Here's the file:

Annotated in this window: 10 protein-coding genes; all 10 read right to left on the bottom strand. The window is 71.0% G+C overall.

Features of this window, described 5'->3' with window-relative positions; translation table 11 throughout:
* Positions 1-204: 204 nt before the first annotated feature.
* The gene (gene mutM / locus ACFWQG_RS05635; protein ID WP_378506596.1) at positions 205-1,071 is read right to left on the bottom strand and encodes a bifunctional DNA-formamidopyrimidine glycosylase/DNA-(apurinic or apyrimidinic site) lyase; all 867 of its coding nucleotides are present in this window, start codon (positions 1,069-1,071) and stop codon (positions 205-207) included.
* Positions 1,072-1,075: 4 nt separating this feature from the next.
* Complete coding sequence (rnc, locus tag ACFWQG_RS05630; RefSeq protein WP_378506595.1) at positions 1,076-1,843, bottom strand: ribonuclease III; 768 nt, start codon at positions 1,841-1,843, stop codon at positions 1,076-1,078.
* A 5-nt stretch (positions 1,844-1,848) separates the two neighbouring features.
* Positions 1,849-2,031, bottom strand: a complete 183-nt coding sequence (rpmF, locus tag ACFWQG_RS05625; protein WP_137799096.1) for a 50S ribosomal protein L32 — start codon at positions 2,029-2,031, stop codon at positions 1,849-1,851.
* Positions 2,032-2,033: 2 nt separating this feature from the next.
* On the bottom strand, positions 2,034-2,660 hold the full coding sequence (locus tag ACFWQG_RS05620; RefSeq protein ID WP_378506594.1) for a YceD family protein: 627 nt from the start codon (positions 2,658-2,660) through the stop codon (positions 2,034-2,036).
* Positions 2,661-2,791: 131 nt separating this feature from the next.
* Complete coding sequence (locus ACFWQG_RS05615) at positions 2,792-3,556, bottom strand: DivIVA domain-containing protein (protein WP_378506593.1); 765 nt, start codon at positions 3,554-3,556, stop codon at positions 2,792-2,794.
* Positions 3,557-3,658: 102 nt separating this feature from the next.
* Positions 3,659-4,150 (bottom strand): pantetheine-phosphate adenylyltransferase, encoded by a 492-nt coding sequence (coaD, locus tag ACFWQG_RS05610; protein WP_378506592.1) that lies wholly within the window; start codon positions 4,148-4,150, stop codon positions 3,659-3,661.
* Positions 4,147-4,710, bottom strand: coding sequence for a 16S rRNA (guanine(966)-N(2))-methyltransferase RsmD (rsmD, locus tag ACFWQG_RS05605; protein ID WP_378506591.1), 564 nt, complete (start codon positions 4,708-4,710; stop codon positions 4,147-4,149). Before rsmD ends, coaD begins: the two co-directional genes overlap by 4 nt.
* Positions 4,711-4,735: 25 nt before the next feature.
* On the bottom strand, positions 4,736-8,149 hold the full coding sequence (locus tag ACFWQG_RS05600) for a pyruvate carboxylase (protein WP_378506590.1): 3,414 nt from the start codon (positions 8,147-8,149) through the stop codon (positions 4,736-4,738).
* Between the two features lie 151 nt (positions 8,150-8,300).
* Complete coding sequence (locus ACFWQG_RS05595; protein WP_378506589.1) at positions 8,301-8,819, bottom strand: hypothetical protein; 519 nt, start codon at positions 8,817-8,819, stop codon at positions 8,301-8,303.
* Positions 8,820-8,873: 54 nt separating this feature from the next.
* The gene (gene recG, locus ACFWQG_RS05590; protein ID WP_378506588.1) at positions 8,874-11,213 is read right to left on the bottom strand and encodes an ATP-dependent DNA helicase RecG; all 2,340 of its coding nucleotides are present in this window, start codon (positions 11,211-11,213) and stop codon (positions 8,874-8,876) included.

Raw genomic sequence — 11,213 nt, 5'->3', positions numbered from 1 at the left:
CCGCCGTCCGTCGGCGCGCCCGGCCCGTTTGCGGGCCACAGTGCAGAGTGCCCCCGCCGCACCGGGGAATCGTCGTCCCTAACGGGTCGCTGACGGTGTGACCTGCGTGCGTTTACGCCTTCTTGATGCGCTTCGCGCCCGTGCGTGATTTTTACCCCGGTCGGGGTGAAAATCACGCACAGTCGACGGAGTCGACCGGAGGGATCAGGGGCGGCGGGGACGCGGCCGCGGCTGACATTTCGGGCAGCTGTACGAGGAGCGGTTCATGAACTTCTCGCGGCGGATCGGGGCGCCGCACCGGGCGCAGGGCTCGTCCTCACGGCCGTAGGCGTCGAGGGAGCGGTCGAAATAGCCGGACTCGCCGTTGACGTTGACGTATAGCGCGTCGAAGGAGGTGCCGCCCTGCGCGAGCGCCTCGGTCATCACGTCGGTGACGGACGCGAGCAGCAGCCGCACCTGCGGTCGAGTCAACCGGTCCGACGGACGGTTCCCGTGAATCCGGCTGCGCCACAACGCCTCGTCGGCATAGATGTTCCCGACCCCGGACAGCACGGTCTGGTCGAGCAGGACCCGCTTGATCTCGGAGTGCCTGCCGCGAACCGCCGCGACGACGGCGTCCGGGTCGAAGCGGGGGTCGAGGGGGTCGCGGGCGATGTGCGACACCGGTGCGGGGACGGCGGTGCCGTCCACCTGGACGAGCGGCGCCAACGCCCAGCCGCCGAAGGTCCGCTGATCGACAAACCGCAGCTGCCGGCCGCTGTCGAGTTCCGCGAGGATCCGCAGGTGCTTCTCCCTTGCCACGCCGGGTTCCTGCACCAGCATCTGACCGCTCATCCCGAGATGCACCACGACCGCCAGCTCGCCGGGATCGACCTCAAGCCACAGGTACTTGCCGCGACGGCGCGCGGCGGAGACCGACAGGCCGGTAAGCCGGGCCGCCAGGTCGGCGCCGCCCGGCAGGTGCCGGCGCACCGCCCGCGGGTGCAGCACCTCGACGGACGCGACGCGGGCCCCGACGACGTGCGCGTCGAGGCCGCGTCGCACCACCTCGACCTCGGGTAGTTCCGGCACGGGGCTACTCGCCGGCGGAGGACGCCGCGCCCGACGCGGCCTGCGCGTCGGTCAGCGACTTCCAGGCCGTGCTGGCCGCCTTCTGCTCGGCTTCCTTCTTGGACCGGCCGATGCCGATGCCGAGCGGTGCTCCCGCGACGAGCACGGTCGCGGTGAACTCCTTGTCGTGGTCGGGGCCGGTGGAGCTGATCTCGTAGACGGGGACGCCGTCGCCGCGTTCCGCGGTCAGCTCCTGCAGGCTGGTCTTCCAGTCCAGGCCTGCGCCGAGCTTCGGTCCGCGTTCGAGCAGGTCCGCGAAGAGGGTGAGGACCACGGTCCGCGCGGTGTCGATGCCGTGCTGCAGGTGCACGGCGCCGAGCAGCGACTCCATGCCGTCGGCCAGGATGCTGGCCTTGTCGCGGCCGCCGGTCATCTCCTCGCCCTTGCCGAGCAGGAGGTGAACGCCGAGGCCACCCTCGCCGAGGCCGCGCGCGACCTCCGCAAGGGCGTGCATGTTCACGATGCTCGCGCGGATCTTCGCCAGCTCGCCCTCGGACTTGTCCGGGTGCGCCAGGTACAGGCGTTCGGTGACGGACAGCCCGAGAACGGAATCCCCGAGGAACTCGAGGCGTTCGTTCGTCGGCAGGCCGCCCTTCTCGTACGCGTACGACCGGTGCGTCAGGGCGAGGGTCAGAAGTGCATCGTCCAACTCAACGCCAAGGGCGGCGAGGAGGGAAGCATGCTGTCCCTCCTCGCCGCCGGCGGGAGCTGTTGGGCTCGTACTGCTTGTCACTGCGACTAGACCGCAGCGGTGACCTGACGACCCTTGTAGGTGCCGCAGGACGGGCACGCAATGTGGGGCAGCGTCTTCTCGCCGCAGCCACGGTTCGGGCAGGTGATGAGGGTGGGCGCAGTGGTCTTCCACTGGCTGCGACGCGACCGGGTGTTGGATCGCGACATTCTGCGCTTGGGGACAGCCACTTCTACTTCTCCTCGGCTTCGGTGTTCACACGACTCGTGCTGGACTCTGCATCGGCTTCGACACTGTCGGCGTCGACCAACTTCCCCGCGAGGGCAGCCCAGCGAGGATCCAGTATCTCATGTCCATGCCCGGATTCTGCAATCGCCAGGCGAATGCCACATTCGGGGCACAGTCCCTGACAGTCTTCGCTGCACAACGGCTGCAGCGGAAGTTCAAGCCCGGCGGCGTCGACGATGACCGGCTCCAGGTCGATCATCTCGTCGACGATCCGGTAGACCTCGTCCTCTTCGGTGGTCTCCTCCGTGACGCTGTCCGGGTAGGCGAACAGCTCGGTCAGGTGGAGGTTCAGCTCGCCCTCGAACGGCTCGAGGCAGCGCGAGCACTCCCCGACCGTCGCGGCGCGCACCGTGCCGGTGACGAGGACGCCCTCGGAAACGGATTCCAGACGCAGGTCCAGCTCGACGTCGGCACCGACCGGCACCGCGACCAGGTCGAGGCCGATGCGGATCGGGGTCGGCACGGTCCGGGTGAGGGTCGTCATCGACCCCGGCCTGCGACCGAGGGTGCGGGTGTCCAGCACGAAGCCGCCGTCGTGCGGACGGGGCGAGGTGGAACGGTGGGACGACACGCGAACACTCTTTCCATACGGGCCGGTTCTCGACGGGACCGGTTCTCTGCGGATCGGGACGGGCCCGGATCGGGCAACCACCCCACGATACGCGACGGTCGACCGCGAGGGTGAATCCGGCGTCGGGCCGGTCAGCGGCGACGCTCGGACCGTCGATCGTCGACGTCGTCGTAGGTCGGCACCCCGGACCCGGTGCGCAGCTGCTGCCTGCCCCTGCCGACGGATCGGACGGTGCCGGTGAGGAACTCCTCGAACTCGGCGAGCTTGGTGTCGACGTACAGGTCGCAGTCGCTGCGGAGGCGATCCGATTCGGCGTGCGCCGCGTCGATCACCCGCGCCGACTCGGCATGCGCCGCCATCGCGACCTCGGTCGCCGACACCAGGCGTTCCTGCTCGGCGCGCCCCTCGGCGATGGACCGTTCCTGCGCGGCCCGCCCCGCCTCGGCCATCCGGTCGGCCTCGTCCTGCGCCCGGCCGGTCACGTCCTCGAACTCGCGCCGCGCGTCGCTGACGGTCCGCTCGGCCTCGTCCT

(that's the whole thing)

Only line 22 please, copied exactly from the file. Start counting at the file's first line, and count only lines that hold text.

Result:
Raw genomic sequence — 11,213 nt, 5'->3', positions numbered from 1 at the left: